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The sixth in Hortus’s series ‘Les Musiciens et la Grande Guerre’ sees Thomas Monnet perform an attractive and unusual programme of music from France, Belgium, Russia, Germany and the Netherlands composed during the years of the first world war. Hendrik Andriessen is represented by Fête Dieu, the gritty, impassioned evocation of a wartime church procession which is surely one of the lesser-known highlights of a variable output. Non-Reger-devotees may find the 20 minutes of Trauerode self-indulgent by contrast. However, the piano transcriptions are original and compelling: the little known Choral by Joseph Boulnois inhabits a musical language not often associated with the organ, while Thomas Monnet’s own transcription of Ravel’s Tombeau de Couperin is virtuosic and clever. I find that the over-recorded Dudelange organ frequently adds up to less than the sum of its very many parts, but the brilliant playing here makes up for it – Monnet’s squeezing of every last nuance of colour is impressive indeed.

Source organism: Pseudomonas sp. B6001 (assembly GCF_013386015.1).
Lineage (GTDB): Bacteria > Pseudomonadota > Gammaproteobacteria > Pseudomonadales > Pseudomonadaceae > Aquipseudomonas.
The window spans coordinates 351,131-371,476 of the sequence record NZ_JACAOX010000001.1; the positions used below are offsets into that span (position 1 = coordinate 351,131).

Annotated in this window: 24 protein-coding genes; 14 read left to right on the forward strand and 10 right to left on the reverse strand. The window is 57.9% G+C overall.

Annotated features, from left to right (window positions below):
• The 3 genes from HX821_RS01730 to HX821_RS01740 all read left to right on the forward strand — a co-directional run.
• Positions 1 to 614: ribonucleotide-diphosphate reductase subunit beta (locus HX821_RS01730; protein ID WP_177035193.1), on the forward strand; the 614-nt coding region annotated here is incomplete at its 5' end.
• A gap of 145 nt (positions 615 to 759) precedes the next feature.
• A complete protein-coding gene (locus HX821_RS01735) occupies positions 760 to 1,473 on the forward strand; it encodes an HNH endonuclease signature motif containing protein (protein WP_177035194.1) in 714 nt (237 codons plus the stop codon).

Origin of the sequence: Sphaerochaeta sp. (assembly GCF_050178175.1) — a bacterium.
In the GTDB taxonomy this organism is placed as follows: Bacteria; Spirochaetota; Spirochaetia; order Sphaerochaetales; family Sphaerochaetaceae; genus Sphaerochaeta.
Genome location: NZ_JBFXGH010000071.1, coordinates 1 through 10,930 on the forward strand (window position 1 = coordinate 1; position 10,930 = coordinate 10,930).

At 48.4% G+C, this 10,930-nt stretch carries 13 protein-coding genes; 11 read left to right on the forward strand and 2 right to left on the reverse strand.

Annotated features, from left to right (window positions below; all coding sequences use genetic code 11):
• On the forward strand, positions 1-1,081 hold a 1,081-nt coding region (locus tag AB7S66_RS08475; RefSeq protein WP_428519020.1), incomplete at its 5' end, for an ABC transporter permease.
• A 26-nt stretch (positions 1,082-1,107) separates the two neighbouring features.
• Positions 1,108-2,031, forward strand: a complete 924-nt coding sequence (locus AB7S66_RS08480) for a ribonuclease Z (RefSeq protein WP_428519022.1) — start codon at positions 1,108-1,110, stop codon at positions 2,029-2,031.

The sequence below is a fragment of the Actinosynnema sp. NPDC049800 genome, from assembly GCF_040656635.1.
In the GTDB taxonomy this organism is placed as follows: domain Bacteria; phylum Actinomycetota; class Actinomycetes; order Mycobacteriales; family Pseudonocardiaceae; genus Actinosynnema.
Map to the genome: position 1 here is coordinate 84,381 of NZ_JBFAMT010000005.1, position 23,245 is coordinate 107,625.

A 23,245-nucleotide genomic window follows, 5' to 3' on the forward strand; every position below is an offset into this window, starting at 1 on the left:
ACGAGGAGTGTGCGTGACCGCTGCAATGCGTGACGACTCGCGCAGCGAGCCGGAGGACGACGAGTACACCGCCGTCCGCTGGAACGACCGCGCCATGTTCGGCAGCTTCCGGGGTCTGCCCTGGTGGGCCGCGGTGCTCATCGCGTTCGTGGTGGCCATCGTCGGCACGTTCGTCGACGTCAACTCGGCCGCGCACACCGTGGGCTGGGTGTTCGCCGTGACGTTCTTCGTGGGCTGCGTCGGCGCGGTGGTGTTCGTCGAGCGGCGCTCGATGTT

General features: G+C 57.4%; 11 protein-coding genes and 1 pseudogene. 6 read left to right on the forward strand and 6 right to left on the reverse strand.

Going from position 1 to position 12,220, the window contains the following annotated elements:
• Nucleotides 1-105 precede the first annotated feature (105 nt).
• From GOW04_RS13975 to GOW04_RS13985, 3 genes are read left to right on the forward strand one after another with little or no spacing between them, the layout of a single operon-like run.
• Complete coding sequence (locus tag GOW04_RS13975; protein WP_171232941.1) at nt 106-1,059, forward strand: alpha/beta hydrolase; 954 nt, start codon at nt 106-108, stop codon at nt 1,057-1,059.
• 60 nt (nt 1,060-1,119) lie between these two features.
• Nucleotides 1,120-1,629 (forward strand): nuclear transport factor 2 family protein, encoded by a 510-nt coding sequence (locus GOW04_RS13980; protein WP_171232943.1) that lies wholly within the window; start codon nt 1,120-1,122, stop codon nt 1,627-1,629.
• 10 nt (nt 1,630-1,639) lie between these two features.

CHRIS BRAGG Read the full review on Agora Classica


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